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Liz Nesvold

Liz Nesvold Says Farewell to Raymond James, Takes Top Spot at Cresset

After a long tenure as the investment banker to RIA deal-makers, Nesvold is jumping to the other side of the table and joining former client Cresset, a fast-growing $30 billion RIA.

Chicago-based RIA Cresset announced Tuesday that Liz Nesvold, a longtime investment banker facilitating wealth management deals, has joined the firm as its first president.

In the newly created role, which she admits is still a bit undefined, Nesvold will manage more than just the firm's acquisition strategy. In collaboration with co-founders Eric Becker and Avy Stein, she will work to more fully integrate existing entities in addition to overseeing the firm's overall strategy, platform and family office service model.

“There are no perfect rules of engagement,” she said. “It’s a wonderful opportunity to really listen and think about what I can do.”

Nesvold, 55, joins the firm following four years helming the asset and wealth management unit at Raymond James Investment Bank, which acquired the 12-year-old firm she founded and ran with her husband, Silver Lane Advisors, in 2019. Prior to Silver Lane, Nesvold spent 15 years with Berkshire Global Advisors.

She left Raymond James last February after informing the firm she was considering a change.

“It was interesting to have a big firm corporate experience, but it was the right time to think about doing something different,” she said.

Nesvold would only say she departed the discount brokerage on her own terms. It was made known she departed for good reason, which is a contractual clause that applies when a firm reduces an employee’s authority or compensation, neglects to pay money owed to them or tries to relocate them more than 50 miles. The specifics of what prompted the separation are unclear, but the clause allows employees to exit contracts voluntarily, typically with severance benefits. 

“After I shared my decision to leave and had no job to go to, this incredible opportunity showed up on my doorstep,” said Nesvold. "And it happened to be with people that I've known since day one of their business.”

Having worked on half of Cresset's M&A transactions, Nesvold said she and the co-founders have an understanding.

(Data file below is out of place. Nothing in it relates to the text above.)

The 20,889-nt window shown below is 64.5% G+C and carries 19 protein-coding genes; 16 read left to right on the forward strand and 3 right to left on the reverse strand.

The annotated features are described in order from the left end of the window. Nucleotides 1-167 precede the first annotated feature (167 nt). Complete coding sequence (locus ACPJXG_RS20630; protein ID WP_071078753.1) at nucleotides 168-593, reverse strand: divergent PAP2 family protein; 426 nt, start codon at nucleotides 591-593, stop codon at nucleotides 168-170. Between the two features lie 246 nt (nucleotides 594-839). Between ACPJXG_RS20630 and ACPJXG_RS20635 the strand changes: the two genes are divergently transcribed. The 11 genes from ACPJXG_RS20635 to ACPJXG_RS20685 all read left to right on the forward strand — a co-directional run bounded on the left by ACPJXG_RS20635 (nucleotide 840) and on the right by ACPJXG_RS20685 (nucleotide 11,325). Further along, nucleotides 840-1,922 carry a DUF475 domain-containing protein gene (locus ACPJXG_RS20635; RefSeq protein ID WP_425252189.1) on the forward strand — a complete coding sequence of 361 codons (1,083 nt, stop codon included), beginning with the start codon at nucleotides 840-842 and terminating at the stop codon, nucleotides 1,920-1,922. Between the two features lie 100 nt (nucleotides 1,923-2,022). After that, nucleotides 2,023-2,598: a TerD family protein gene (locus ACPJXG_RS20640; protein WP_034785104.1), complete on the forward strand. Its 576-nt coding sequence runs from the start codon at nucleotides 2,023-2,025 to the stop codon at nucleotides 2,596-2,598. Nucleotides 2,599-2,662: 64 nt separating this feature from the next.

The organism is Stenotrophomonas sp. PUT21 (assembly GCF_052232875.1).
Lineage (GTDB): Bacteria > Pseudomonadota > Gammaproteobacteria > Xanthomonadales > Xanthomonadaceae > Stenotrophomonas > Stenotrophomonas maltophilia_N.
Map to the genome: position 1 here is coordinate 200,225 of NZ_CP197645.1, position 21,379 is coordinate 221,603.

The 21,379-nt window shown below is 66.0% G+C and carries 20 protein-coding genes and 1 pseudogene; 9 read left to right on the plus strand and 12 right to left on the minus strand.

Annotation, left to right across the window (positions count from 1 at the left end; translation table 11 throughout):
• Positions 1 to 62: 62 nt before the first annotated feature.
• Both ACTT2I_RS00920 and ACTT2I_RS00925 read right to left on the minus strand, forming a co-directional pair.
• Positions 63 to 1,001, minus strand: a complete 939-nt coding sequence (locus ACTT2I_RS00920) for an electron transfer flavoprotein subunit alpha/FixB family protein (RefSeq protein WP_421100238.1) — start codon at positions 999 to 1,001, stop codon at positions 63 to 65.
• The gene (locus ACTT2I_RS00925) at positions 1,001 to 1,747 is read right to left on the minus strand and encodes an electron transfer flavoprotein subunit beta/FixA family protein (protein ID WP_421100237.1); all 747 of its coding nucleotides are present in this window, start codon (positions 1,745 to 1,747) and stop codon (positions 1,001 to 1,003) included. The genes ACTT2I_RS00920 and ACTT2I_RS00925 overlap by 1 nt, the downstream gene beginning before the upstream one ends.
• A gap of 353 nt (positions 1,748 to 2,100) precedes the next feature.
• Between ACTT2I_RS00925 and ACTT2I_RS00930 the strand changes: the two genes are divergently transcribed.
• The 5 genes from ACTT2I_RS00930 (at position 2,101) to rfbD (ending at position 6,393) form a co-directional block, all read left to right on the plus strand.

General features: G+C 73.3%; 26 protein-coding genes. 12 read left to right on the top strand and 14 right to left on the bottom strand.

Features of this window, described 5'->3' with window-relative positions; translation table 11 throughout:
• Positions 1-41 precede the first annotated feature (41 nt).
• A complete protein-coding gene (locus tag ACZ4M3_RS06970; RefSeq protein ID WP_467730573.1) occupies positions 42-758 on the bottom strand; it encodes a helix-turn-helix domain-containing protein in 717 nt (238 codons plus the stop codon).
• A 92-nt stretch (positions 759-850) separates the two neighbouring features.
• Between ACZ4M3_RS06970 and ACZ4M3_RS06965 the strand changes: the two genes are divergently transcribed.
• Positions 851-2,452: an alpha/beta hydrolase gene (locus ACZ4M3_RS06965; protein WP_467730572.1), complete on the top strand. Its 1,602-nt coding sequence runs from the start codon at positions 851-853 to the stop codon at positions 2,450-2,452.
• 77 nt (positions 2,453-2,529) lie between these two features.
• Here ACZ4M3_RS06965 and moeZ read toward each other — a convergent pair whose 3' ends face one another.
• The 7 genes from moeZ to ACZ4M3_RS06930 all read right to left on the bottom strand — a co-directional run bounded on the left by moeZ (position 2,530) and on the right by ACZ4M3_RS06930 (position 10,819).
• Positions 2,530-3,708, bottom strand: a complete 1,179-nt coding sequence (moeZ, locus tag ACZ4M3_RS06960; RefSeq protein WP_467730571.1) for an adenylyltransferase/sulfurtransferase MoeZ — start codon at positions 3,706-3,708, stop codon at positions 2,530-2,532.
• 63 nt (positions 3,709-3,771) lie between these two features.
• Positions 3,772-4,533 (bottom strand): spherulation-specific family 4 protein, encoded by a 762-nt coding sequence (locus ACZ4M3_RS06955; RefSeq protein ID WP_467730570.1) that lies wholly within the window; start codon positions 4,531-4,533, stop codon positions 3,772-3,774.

“They did something incredible,” she said, pointing out the firm began as a multifamily office to help the founders' families manage their own assets and has quickly become one of the fastest growing RIAs in the country.

When Cresset officially launched in July 2017, Stein and Becker set a “purposeful goal” of building a firm that would last long beyond their lifetimes, the "100-year" goal. 

Within 16 months, Cresset was managing more than $3 billion and had hired more than 60 employees across three business segments—Cresset Wealth Advisors, Cresset Family Office and Cresset Partners, its private investing arm, which offers clients direct access to real estate, private equity and secondary market investments.

The firm grew quickly, through six acquisitions, recruitment and organic growth. Today, Cresset manages around $30 billion in assets across more than 2,600 client accounts and 360 employees—more than a third of whom are financial advisors.  

“As a fellow banker in our industry, [Nesvold is] definitely one of the longest tenured and has been phenomenally successful at what she's done in the M&A space throughout her career,” said Brian Lauzon, managing director at InCap group, an investment bank serving the financial services industries.

“This is her moving into more of an operator role in an industry that she obviously knows extremely well,” he said. “So, it’s exciting news to see a distinct next chapter in her career at Cresset. It's a great firm. I'm not surprised she landed somewhere this high quality, presumably placing a very high value on her knowledge of the industry and competitive dynamics.”

Nesvold stressed that her new role will involve far more than deal-making.

“The obvious areas for me, apart from what everybody knows I can do on the M&A side, really is to help them think about the whole strategy, the entire 100-year plan they've put out for the firm, the way we serve our clients and how we integrate and bring on human capital talent, since this is an entirely intangible business. It's just a wonderful way for me to use so many more of my skills.”

One thing Nesvold said she’ll be very focused on is increasing diversity and bringing more women into financial services.

“There's a can-do attitude at Cresset,” she said. “There's a whatever-it-takes-for-the-client attitude, but it's also about evolution and the need to attract more people. We need to empower more people. For me, it’s an opportunity for female advocacy and making sure I see more women in finance and more women with mentors—both male and female—and bringing more women up. This is a wonderful opportunity to really pursue not only their mission, but mine as well.”

“I think the last few years have really opened her eyes to what it's like to be a woman in investment banking. She’s seen the good, the bad and the ugly," said Nesvold's husband, Peter Nesvold. Peter Nesvold is a partner at Republic Capital Group, an investment bank serving the wealth management industry.

“It’s not a level playing field,” he said. “I think you'll see her become a very vocal advocate for women's rights in this space. There are very few women represented and I think she feels a moral obligation to pay it forward.”

“Liz is a fearless leader who personifies integrity and transparency on behalf of clients, colleagues, and our industry," Becker said. "She embodies Cresset's core values of client first, innovation, and entrepreneurial spirit, and will help drive Cresset's commitment to attract, retain, and develop talented, diverse leaders."


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